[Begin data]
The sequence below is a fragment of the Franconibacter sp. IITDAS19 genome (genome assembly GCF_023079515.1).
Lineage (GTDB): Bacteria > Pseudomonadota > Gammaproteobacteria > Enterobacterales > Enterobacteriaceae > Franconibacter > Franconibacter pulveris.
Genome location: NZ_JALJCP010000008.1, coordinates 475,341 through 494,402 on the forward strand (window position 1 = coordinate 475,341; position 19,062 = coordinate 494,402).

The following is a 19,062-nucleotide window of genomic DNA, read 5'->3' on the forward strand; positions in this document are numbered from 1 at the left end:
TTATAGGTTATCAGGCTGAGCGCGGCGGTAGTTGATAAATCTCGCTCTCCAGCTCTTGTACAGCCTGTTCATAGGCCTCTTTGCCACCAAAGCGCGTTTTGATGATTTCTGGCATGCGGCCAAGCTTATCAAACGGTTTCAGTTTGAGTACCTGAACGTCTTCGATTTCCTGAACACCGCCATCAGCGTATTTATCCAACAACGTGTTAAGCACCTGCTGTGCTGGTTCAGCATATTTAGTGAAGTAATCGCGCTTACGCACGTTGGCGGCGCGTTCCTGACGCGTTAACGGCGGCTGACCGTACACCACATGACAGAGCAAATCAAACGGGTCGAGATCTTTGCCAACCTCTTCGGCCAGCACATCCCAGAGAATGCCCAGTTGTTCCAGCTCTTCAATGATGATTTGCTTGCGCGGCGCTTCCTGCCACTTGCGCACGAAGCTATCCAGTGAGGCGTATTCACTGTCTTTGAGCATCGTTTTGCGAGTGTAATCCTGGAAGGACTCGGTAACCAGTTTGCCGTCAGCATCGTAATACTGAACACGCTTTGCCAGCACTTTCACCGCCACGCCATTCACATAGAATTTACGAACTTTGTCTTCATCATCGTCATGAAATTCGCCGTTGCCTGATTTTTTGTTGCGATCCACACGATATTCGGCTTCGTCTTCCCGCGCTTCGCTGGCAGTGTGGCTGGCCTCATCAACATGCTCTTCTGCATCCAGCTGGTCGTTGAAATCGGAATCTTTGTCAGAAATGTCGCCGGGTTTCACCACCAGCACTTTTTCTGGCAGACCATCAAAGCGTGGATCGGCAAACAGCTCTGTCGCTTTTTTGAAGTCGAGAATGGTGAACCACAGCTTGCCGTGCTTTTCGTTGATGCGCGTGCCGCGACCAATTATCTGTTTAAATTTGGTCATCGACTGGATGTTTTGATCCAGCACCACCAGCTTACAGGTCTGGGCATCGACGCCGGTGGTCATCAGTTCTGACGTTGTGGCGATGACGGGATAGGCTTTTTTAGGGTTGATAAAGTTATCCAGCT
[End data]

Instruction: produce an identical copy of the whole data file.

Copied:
The sequence below is a fragment of the Franconibacter sp. IITDAS19 genome (genome assembly GCF_023079515.1).
Lineage (GTDB): Bacteria > Pseudomonadota > Gammaproteobacteria > Enterobacterales > Enterobacteriaceae > Franconibacter > Franconibacter pulveris.
Genome location: NZ_JALJCP010000008.1, coordinates 475,341 through 494,402 on the forward strand (window position 1 = coordinate 475,341; position 19,062 = coordinate 494,402).

The following is a 19,062-nucleotide window of genomic DNA, read 5'->3' on the forward strand; positions in this document are numbered from 1 at the left end:
TTATAGGTTATCAGGCTGAGCGCGGCGGTAGTTGATAAATCTCGCTCTCCAGCTCTTGTACAGCCTGTTCATAGGCCTCTTTGCCACCAAAGCGCGTTTTGATGATTTCTGGCATGCGGCCAAGCTTATCAAACGGTTTCAGTTTGAGTACCTGAACGTCTTCGATTTCCTGAACACCGCCATCAGCGTATTTATCCAACAACGTGTTAAGCACCTGCTGTGCTGGTTCAGCATATTTAGTGAAGTAATCGCGCTTACGCACGTTGGCGGCGCGTTCCTGACGCGTTAACGGCGGCTGACCGTACACCACATGACAGAGCAAATCAAACGGGTCGAGATCTTTGCCAACCTCTTCGGCCAGCACATCCCAGAGAATGCCCAGTTGTTCCAGCTCTTCAATGATGATTTGCTTGCGCGGCGCTTCCTGCCACTTGCGCACGAAGCTATCCAGTGAGGCGTATTCACTGTCTTTGAGCATCGTTTTGCGAGTGTAATCCTGGAAGGACTCGGTAACCAGTTTGCCGTCAGCATCGTAATACTGAACACGCTTTGCCAGCACTTTCACCGCCACGCCATTCACATAGAATTTACGAACTTTGTCTTCATCATCGTCATGAAATTCGCCGTTGCCTGATTTTTTGTTGCGATCCACACGATATTCGGCTTCGTCTTCCCGCGCTTCGCTGGCAGTGTGGCTGGCCTCATCAACATGCTCTTCTGCATCCAGCTGGTCGTTGAAATCGGAATCTTTGTCAGAAATGTCGCCGGGTTTCACCACCAGCACTTTTTCTGGCAGACCATCAAAGCGTGGATCGGCAAACAGCTCTGTCGCTTTTTTGAAGTCGAGAATGGTGAACCACAGCTTGCCGTGCTTTTCGTTGATGCGCGTGCCGCGACCAATTATCTGTTTAAATTTGGTCATCGACTGGATGTTTTGATCCAGCACCACCAGCTTACAGGTCTGGGCATCGACGCCGGTGGTCATCAGTTCTGACGTTGTGGCGATGACGGGATAGGCTTTTTTAGGGTTGATAAAGTTATCCAGCT